The Baltimore County Council revoked plans for a Catonsville townhouse development in May, but the project could be in the works again after the council chairman introduced a bill to invalidate that decision.

A bill introduced June 6 by Councilman John Olszewski, who represents the 7th District that includes Dundalk, would reinstate approval for a planned unit development (PUD) for a project that would include 10 townhouses near the intersection of Frederick and Thistle roads.

The bill would also establish time limits on when a PUD could be revoked in the future.

"To me, it's not about the PUD, it's about the process," Olszewski said June 10. "I'm just trying to restore the integrity of the process."

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When the council unanimously decided to revoke its prior approval of the PUD on May 2, it was the first time in council history that council members had terminated a project after voting to allow it to go through the development process.

In October, 2010, the council approved a plan that would allow property owner James Dimitri Coroneos to build Thistle Landing, five duplexes on 1.45 acres of a 2.5-acre plot adjacent to Patapsco Valley State Park and Dimitri's International Grill at 2205 Frederick Road.

Following a review process by county agencies, the PUD was slated to go before a hearing officer for final approval.

Residents opposed to that project would have had 30 days to appeal that decision if the townhouses were approved.

When he introduced legislation to repeal the PUD, Councilman Tom Quirk, who represents the 1st District that includes Catonsville and Arbutus, said he "saw a lot of serious concerns" in reports from the county planning office and the county's Department of Environmental Protection and Resource Management.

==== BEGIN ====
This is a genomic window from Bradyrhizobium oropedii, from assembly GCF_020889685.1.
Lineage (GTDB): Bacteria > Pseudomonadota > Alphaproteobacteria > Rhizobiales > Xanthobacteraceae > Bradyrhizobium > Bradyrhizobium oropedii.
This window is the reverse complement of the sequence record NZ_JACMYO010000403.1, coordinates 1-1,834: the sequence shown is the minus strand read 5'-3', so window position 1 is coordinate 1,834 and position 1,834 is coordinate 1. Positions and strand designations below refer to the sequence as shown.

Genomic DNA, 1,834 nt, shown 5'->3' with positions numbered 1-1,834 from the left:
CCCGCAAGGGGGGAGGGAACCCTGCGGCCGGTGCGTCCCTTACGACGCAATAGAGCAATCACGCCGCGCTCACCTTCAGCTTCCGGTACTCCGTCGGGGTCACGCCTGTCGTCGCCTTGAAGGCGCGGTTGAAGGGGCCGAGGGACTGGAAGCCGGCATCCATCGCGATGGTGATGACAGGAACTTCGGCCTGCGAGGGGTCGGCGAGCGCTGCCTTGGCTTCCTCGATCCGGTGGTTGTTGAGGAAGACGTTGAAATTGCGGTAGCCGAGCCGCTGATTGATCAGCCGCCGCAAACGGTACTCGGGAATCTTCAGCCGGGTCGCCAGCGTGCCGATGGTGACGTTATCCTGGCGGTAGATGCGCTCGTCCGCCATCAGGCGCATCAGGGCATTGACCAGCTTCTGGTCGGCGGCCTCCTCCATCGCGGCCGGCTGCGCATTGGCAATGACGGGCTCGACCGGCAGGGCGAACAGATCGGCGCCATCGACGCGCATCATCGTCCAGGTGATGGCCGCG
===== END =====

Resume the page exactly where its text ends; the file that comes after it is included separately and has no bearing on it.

The PUD was originally introduced by former 1st District Councilman Sam Moxley, who served on the council for 16 years prior to his December 2010 retirement and is now assistant county attorney.

County spokeswoman Ellen Kobler said June 13 that Moxley declined to comment out of respect for Quirk and because of his new role with the county.

Quirk said last week that a "trade-off" of the PUD process is that in allowing development to be built in an area not zoned for it, the proposal must include a superior-quality project with a clear public benefit.

"Neither of which Thistle Landing did," Quirk said.

Quirk said allowing a project such as Thistle Landing to go forward would hurt high-quality projects that are beneficial to the community.

"The best way to protect the integrity of the process is not to introduce PUD resolutions that demonstrate no public benefit and inferior development," Quirk said. "My opinion was that this was a mistake."

Olszewski said his goal is to clarify the revocation process and establish when a council member can take back a PUD.

When the PUD process was developed in 2005, the option for revocation was included, then later taken out, he said.

Under Olszewski's legislation, if a project was introduced within a 60-day period before a new council member is sworn in, then the incoming councilman would have 60 days after the swearing-in ceremony to revoke the PUD.

Olszewski said that when Quirk introduced legislation revoking the PUD in May and asked his fellow members to vote on it that night, he "caught us all off guard."

When a PUD is revoked, a council member should first introduce it, then allow the other members of the council to consider it and hold a public meeting before making a decision, he said.